5. Pull out your member (if so equipped) and slap Sarah Palin across the face with it. Is that sexist? Okay, McCain then.
6. Keep tabs on the market indexes by reloading your browser every few minutes. Seriously, it helps.
7. Stockpile intoxicating spirits. (Obvious.)
8. Consider retiring later. Like 85.
9. Grab your ass with both hands and hold on.
As for my own personal plan, I'm going to:
1. Reduce unnecessary monthly expenses, i.e. pants.
2. Start sleeping in my car down on the Brooklyn waterfront.
3. Acquire cheaper vices, i.e. sexing the homeless.
4. Back-up job plan: assembling people's IKEA shit in exchange for gold and silver jewelry.
5. Back-up retirement plan: wandering, naked and raving, in wilderness.
Like Paul Krugman, I'm going to permit you lunatics to comment on my ideas. Go for it.
Pictured are Michael Hardart and Amanda Jones
Listen, I know I'm not unbiased. I was raised by an Episcopal priest. But I find the dull bashing of religion by smug pricks to be a dead end, self-congratulatory exercise.
I don't begrudge atheists their perspective and I'm at the very least agnostic. I also think that religion and religious tradition is an important part of the national conversation, a part of history as well as culture. I believe that religion has driven a lot of positive social change and created a framework for a fair amount of charitable behavior. It's been a force of harm and silliness, but its also been an organizing principle for community and kindness.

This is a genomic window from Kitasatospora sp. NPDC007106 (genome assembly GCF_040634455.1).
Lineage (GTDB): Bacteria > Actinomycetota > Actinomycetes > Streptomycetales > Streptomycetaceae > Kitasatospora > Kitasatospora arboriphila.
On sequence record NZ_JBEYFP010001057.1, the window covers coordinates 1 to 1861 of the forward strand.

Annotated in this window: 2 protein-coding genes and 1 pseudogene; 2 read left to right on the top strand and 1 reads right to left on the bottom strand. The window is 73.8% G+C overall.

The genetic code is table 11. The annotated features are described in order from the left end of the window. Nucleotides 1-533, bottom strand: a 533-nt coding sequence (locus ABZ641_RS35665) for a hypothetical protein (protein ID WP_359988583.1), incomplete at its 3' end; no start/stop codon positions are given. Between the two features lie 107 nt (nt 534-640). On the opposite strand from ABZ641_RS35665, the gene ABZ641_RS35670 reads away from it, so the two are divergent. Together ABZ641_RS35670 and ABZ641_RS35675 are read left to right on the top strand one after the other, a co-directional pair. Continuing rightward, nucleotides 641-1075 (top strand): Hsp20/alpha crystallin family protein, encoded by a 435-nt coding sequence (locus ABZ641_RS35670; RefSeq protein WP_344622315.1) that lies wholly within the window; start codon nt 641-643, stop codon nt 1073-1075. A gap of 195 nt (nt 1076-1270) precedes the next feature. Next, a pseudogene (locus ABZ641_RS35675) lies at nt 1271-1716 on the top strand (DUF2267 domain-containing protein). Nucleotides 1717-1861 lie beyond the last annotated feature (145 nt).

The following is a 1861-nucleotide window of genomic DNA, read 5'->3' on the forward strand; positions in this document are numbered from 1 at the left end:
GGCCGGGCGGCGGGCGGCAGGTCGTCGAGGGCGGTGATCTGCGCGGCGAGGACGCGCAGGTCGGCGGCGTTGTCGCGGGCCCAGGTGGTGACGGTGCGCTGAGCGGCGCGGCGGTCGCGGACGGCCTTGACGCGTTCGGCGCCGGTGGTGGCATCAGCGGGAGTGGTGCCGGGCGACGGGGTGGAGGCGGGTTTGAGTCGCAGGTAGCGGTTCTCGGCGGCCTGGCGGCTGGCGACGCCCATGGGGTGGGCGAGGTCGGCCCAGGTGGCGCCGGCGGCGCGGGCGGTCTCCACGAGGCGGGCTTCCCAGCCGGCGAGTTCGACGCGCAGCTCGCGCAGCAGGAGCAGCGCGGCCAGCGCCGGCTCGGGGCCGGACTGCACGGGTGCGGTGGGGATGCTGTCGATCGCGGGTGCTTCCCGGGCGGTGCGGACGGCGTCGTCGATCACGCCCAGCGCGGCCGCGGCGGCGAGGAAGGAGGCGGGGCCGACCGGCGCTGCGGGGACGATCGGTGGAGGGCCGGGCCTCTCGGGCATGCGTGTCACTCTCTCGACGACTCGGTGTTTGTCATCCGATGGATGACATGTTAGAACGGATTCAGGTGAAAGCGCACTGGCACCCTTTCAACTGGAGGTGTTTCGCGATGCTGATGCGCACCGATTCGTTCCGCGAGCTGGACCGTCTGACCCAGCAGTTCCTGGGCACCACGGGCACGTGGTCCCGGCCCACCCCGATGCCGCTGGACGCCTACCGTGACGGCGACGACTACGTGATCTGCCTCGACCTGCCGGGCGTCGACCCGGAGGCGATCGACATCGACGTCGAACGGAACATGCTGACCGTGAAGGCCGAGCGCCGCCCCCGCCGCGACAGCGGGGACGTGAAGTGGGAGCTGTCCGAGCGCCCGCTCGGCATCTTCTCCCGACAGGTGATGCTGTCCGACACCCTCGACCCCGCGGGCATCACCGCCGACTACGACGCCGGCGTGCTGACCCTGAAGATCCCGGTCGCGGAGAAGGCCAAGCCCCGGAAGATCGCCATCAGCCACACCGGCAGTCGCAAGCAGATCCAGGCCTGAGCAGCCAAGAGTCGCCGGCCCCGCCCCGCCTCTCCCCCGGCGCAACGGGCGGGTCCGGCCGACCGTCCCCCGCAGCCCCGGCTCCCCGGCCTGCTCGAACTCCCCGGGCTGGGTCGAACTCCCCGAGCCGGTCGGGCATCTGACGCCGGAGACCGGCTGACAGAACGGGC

The fastest way to move yourself away from the center of American life is to treat religious faith as an enemy. Even within the world of religion, there's a struggle between those who take the lessons of faith and use them for good, or those who use those same lessons to do harm and justify their own selfishness. I live in the politics of that every day working in the Episcopal church.
I'm sure there are plenty of artists and liberals that are a member of a longstanding religious or spiritual tradition. I wonder how often they don't mention that, because they'd rather not defend themselves in this climate. The culture war cuts both ways.
Thursday, October 09, 2008
George Hunka's Superfluities turned 5 years old on September 30th. He takes note of it here.
George and I, especially when I was still getting my sea legs as a blogger, had our arguments, but off-line we've always gotten along well. He's got a serious mind and a good heart and great convictions. He's always been pure in his priorities and if you click over to his blog, you'll never find a post that's less than adult, considered, and passionate.